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Mc Kinley Dixon Sun I Rise

Chicago-based progressive rapper McKinley Dixon is blinded by the light on "Sun, I Rise"

30 November 2022, 09:30 | Written by Steve Forstneger

McKinley Dixon shuts out the noise and stares straight to the sky on the celestial and evocative "Sun, I Rise", unafraid to reflect and rebirth

The silhouette that opens the video for “Sun, I Rise” is framed so that McKinley Dixon resembles a certain icon from his hometown of Richmond, Virginia: D’Angelo. However, as Dixon’s new single feels the trickle of harp notes, it’s clear he has adapted to his adopted Chicago.

“Sun, I Rise” is the latest evolution within the city’s progressive hip-hop scene, whose jazz and gospel bedrock has underwritten careers from Common and All Natural to the current crop headlined by Jamila Woods, Mick Jenkins, and Chance the Rapper. Dixon begins, “How I could underestimate sun? How I coulda been so blind from the light that it brung?” His tone evokes the deadpan delivery of the city’s drill scene, but soon contorts itself like Danny Brown as he wrestles with his past.

“Sun, I Rise” is full of reflection, prayer, and promise – a moment of clarity amid a sea of violence, temptation, and noise. Describing Toni Morrison as "the greatest rapper of all time," Dixon channels the ambitious scope and cadence of her novels and pours it into his own music, speaking on subjects of trauma, religion, and uplift within the Black experience. His most recent full-length outing For My Mama And Anyone Who Look Like Her in 2021 was a past-conscious set of songs that linked Chicago to Dixon’s southeastern forebearers like Goodie Mob and Kendrick Lamar, and sought to act as both a tool of exploration and healing.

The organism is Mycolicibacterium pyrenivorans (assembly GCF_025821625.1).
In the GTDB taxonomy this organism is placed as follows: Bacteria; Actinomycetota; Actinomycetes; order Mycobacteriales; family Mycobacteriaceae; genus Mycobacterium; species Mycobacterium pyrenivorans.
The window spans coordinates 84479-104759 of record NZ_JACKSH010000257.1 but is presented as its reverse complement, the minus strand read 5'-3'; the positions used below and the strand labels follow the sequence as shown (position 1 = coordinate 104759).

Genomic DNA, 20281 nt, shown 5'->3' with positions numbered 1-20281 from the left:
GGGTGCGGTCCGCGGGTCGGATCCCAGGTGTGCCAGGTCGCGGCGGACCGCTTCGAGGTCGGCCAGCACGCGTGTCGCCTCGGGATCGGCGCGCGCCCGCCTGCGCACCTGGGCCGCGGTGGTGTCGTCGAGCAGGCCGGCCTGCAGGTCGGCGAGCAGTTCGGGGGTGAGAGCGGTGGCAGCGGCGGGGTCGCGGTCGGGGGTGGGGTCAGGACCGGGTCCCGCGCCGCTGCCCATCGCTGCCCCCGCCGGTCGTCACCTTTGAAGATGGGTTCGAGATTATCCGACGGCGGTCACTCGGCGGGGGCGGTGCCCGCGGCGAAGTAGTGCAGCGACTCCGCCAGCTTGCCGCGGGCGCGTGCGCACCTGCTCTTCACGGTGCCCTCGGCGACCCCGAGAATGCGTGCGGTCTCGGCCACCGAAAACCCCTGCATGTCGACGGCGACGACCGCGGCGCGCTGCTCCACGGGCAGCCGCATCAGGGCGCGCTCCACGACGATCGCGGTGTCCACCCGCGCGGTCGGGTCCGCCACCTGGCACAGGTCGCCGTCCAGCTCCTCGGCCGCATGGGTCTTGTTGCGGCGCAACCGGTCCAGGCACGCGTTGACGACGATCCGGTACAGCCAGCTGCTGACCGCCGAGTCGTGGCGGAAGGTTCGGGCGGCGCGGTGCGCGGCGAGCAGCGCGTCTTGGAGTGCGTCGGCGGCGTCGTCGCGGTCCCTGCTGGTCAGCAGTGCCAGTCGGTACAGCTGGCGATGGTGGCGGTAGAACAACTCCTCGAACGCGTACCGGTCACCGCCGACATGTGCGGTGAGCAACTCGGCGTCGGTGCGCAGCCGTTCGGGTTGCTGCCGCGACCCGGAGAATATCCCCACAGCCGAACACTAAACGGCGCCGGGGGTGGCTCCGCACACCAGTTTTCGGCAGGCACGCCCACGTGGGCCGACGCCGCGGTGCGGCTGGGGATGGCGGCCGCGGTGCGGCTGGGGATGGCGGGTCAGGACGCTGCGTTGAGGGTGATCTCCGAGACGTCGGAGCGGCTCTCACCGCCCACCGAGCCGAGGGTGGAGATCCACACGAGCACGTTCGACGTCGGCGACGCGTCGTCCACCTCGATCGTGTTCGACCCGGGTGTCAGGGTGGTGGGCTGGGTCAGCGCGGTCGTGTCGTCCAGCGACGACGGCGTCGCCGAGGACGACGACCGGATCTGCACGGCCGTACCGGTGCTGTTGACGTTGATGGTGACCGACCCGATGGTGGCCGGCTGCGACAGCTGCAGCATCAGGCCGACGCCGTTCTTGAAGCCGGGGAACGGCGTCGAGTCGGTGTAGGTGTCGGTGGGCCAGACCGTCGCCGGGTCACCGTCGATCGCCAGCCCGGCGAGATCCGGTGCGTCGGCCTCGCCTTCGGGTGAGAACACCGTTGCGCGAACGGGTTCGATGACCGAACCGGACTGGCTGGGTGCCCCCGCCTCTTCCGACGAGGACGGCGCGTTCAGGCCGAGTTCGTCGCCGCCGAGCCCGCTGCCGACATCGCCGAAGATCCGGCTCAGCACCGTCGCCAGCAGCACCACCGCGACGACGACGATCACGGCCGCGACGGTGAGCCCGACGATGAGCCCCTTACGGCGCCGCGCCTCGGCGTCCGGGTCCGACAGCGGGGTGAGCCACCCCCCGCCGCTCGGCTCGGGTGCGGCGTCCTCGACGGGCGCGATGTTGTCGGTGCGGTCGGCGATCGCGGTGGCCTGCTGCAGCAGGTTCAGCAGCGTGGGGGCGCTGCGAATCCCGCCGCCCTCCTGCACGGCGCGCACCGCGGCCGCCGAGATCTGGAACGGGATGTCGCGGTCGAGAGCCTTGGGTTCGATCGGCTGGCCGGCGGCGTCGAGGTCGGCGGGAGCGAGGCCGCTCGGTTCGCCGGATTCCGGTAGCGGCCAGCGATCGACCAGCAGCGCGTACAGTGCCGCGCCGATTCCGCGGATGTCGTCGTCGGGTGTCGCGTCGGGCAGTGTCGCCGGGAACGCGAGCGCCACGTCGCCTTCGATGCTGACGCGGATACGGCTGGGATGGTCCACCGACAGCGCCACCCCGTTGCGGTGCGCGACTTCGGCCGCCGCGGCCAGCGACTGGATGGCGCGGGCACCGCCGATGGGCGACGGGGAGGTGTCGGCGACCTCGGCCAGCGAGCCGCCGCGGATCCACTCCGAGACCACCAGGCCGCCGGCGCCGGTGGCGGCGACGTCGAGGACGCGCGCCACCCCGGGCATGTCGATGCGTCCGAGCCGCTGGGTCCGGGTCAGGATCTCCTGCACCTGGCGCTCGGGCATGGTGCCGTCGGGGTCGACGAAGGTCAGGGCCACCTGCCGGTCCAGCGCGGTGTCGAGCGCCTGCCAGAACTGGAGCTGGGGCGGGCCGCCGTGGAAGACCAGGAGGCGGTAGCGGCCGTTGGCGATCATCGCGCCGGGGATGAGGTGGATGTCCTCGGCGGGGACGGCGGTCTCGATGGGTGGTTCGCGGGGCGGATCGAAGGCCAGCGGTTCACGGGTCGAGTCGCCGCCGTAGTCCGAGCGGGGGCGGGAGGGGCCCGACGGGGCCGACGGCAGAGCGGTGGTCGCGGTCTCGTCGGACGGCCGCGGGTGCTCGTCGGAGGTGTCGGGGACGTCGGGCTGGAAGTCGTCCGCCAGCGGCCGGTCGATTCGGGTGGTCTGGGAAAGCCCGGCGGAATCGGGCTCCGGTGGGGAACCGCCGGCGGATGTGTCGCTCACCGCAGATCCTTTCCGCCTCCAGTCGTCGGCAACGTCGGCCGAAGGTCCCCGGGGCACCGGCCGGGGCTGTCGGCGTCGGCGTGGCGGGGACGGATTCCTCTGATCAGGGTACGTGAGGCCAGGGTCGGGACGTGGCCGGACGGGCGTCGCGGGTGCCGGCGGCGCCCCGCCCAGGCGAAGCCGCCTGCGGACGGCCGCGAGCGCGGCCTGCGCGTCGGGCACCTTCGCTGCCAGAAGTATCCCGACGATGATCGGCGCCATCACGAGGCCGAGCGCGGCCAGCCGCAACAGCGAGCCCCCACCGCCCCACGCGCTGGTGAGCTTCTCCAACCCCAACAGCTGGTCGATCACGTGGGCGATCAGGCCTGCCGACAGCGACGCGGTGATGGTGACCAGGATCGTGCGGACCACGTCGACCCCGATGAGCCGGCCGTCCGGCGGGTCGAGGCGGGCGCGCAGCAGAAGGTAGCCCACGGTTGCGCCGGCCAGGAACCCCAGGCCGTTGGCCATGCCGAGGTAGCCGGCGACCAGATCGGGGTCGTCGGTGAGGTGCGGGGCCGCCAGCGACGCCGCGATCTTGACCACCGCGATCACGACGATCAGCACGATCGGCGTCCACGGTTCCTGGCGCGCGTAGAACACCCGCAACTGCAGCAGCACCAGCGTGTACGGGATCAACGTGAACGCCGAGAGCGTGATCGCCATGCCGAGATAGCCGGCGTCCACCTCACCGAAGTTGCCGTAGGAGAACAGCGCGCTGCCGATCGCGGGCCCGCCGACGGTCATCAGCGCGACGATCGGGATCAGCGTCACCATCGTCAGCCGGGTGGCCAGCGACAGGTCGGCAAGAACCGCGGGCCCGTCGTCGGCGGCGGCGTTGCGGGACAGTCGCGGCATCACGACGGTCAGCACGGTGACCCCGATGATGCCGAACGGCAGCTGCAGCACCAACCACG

“I wanted to tell this story of a boy who’s sort of a mixture of Icarus and King Midas,” Dixon explains of "Sun, I Rise". “The beginning of the song emphasises someone who longs for the sun, someone who has been close before. The character is sorta yelling at the sun and pleading for warmth and discussing the fall down.”

Appropriately, as Dixon’s narrator learns humility, they become an equal partner to other elements in the piece. He yields space so Angélica Garcia’s multilayered, celestial background vocals can shine through the clouds, and even waits so the semi-orchestral score can manipulate the rhythm. After a break and a restart – where the video returns to the silhouette – Dixon’s rebirth is immediate: “I’m askin’ please forgive me for what I’ve done.”

"Sun, I Rise" is out now. Find McKinley Dixon on Instagram.

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